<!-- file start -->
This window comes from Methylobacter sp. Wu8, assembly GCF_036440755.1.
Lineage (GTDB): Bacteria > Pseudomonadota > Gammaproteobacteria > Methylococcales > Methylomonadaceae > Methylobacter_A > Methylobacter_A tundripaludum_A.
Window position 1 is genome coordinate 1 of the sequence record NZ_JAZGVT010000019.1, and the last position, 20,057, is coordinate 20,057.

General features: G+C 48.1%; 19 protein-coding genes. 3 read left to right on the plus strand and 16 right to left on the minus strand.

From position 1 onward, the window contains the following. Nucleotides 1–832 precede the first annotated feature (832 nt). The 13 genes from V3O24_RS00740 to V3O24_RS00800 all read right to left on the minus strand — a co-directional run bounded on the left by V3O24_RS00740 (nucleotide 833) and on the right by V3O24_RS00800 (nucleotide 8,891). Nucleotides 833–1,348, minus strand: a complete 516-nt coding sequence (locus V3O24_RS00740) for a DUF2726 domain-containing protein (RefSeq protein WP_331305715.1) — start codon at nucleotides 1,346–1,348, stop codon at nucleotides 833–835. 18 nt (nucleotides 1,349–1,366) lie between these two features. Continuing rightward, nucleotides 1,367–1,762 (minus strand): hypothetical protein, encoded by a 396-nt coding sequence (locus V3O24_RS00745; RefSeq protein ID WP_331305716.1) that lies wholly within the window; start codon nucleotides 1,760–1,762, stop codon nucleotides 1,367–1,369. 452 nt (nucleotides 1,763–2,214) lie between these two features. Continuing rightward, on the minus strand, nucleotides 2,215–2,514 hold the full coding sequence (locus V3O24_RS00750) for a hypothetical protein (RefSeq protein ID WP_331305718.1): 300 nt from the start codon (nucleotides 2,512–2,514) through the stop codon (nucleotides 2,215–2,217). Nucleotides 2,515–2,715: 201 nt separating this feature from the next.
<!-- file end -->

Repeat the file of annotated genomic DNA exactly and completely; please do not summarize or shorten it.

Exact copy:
This window comes from Methylobacter sp. Wu8, assembly GCF_036440755.1.
Lineage (GTDB): Bacteria > Pseudomonadota > Gammaproteobacteria > Methylococcales > Methylomonadaceae > Methylobacter_A > Methylobacter_A tundripaludum_A.
Window position 1 is genome coordinate 1 of the sequence record NZ_JAZGVT010000019.1, and the last position, 20,057, is coordinate 20,057.

General features: G+C 48.1%; 19 protein-coding genes. 3 read left to right on the plus strand and 16 right to left on the minus strand.

From position 1 onward, the window contains the following. Nucleotides 1–832 precede the first annotated feature (832 nt). The 13 genes from V3O24_RS00740 to V3O24_RS00800 all read right to left on the minus strand — a co-directional run bounded on the left by V3O24_RS00740 (nucleotide 833) and on the right by V3O24_RS00800 (nucleotide 8,891). Nucleotides 833–1,348, minus strand: a complete 516-nt coding sequence (locus V3O24_RS00740) for a DUF2726 domain-containing protein (RefSeq protein WP_331305715.1) — start codon at nucleotides 1,346–1,348, stop codon at nucleotides 833–835. 18 nt (nucleotides 1,349–1,366) lie between these two features. Continuing rightward, nucleotides 1,367–1,762 (minus strand): hypothetical protein, encoded by a 396-nt coding sequence (locus V3O24_RS00745; RefSeq protein ID WP_331305716.1) that lies wholly within the window; start codon nucleotides 1,760–1,762, stop codon nucleotides 1,367–1,369. 452 nt (nucleotides 1,763–2,214) lie between these two features. Continuing rightward, on the minus strand, nucleotides 2,215–2,514 hold the full coding sequence (locus V3O24_RS00750) for a hypothetical protein (RefSeq protein ID WP_331305718.1): 300 nt from the start codon (nucleotides 2,512–2,514) through the stop codon (nucleotides 2,215–2,217). Nucleotides 2,515–2,715: 201 nt separating this feature from the next.